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Australian activist's 40-marathon challenge comes to Jordan

By Dana Al Emam - Feb 13,2016 - Last updated at Feb 13,2016

Australian athlete Mina Guli runs in the Kingdom's Southern Badia region recently (Photo courtesy of Mina Guli)

AMMAN — Jordan is the second stop in a cross-continental 40-marathon challenge that seeks to raise awareness about water scarcity.

Australian athlete and water advocate Mina Guli has recently started an initiative to run the equivalent of 40 marathons (some 1,688km) in seven deserts located in seven continents over a period of seven weeks.

The route includes deserts in Spain, Jordan, Antarctica, Australia, South Africa, Chile and the US. 

Guli, who is the founder and CEO of Thirst, an educational water conservation charity, will run the equivalent of one marathon a day in temperatures between -23°C and 45°C, excluding travel between continents. 

"In 15 years from now there will be a 40 per cent greater demand for water than the available supply," she told The Jordan Times in a recent interview, noting a parallel between the difficulty of running the assigned distance and the hardships that the discrepancy between water demand and supply will inflict on humans.

Moreover, Guli underscored the problem of "invisible water consumption", a phenomenon that people are usually unaware of, noting that 70 per cent of the world's water use goes into agriculture and 20 per cent is used in manufacturing, while personal consumption forms around 10 per cent.

"A lot of solutions already exist to make water use in agriculture and manufacturing more efficient , but what we need to do is to create demand to incentivise companies to adopt those technologies more quickly," the activist said.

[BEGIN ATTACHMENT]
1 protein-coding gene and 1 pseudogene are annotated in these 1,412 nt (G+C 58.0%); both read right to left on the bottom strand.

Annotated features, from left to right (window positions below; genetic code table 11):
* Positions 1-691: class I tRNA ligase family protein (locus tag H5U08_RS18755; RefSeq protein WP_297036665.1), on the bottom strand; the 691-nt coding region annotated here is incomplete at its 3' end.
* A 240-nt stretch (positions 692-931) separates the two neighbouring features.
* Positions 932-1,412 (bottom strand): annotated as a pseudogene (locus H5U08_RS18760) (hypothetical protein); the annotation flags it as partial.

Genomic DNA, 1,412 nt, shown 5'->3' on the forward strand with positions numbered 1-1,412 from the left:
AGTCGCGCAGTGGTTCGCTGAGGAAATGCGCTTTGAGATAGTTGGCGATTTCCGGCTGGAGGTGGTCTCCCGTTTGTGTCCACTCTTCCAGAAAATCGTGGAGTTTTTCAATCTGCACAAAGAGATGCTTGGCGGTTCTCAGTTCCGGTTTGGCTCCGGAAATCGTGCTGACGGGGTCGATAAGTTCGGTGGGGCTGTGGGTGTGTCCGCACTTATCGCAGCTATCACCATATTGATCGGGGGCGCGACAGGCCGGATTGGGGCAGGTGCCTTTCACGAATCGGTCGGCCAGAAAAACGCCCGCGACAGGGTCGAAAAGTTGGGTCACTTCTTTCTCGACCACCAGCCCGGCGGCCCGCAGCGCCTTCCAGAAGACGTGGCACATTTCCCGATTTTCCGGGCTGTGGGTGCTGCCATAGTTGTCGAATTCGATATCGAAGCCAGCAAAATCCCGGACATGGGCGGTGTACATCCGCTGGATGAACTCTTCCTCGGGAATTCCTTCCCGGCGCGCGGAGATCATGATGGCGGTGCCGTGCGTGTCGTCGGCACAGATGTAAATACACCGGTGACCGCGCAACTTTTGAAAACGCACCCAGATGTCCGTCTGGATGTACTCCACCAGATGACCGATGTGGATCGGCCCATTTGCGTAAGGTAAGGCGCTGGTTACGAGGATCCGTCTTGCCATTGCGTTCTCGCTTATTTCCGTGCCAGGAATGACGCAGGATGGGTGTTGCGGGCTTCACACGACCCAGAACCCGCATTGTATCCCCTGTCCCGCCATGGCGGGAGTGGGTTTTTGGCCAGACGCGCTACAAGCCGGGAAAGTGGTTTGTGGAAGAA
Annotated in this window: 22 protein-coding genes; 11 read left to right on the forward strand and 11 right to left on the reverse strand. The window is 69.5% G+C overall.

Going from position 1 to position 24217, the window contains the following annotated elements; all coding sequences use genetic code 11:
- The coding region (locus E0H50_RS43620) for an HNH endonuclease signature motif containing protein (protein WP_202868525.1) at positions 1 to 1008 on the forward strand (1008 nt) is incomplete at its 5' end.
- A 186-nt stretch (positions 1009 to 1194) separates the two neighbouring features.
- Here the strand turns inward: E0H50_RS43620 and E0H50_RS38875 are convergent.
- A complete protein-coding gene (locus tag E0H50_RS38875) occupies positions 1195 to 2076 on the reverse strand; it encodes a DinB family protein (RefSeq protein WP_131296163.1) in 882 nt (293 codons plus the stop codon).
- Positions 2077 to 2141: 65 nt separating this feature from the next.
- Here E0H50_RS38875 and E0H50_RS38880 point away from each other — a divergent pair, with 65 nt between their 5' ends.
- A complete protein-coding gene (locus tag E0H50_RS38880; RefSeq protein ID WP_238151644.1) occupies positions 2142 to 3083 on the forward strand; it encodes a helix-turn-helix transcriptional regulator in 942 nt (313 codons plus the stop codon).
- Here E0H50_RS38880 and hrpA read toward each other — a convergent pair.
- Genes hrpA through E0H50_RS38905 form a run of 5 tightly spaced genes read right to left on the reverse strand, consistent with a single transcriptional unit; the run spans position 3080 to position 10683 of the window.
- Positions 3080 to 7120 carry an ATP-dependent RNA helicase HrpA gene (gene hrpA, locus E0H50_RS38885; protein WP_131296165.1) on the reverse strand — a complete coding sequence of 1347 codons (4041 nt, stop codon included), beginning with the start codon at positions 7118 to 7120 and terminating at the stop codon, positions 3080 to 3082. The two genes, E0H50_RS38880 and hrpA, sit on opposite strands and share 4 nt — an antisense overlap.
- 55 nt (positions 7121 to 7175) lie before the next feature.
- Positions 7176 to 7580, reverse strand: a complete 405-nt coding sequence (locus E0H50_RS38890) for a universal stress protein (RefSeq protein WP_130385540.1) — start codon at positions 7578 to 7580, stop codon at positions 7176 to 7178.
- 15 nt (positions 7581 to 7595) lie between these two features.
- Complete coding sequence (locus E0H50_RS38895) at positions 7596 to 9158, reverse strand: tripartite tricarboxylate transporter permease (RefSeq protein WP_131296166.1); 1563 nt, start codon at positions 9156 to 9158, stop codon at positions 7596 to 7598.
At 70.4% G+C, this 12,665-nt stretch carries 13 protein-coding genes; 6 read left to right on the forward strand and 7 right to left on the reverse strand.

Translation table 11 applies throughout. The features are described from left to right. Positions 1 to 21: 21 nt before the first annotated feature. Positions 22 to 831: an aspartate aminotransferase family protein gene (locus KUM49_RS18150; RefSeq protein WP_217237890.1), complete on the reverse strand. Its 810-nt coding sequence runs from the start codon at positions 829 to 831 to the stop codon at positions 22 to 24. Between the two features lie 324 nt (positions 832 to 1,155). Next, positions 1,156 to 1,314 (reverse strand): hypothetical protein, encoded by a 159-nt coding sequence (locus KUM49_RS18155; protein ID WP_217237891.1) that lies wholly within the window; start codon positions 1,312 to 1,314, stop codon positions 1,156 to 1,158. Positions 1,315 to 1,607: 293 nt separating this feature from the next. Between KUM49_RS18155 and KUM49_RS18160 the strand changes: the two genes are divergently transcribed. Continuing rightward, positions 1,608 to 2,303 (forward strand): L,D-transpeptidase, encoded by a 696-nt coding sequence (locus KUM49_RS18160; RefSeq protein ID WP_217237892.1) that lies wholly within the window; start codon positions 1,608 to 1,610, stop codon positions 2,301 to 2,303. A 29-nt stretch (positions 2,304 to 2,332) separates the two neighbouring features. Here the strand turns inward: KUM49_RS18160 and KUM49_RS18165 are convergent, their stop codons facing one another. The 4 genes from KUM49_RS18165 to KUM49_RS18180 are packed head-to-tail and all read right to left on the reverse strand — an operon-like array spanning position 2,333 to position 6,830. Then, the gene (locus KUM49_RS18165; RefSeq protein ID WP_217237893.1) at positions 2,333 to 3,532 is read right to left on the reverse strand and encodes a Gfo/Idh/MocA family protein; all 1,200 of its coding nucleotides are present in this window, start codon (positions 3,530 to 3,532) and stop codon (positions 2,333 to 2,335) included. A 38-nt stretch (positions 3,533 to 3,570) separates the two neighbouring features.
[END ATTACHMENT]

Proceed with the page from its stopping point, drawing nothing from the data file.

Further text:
Guli explained that simple actions such as choosing tea over coffee and having a vegetarian meal instead of one with meat saves water equivalent to a five-minute shower, urging people to adopt more resource-conscious habits and commit to personal pledges on preserving water sources. 

"Being aware of the problem enables people to be part of the solution," she said, noting that the initiative does not ask people not to consume, but to consume differently.

Speaking about her experience running in her first destination, Spain, Guli recalled that when she first started this "crazy" idea she did not fully understand how hard it would be, citing the major physical challenges of running on desert terrain.

"I ran in riverbeds that 40 years ago had water in them, but are now completely empty." 

As Jordan is the second water-poorest country on the planet, Guli said she wanted to learn how Jordanians manage water consumption and to document the information for the millennial generation around the world. 

"Jordan has had a history of water scarcity... yet the people found a way for an incredibly peaceful and sustainable community." 

Guli's six marathons in Jordan, which started last Monday, take place in the southern parts of the Kingdom, passing wells, water projects and dams. 


"Sometimes in this big economy we think that it doesn't matter what we do, but I want to show people that one person can make a difference." 

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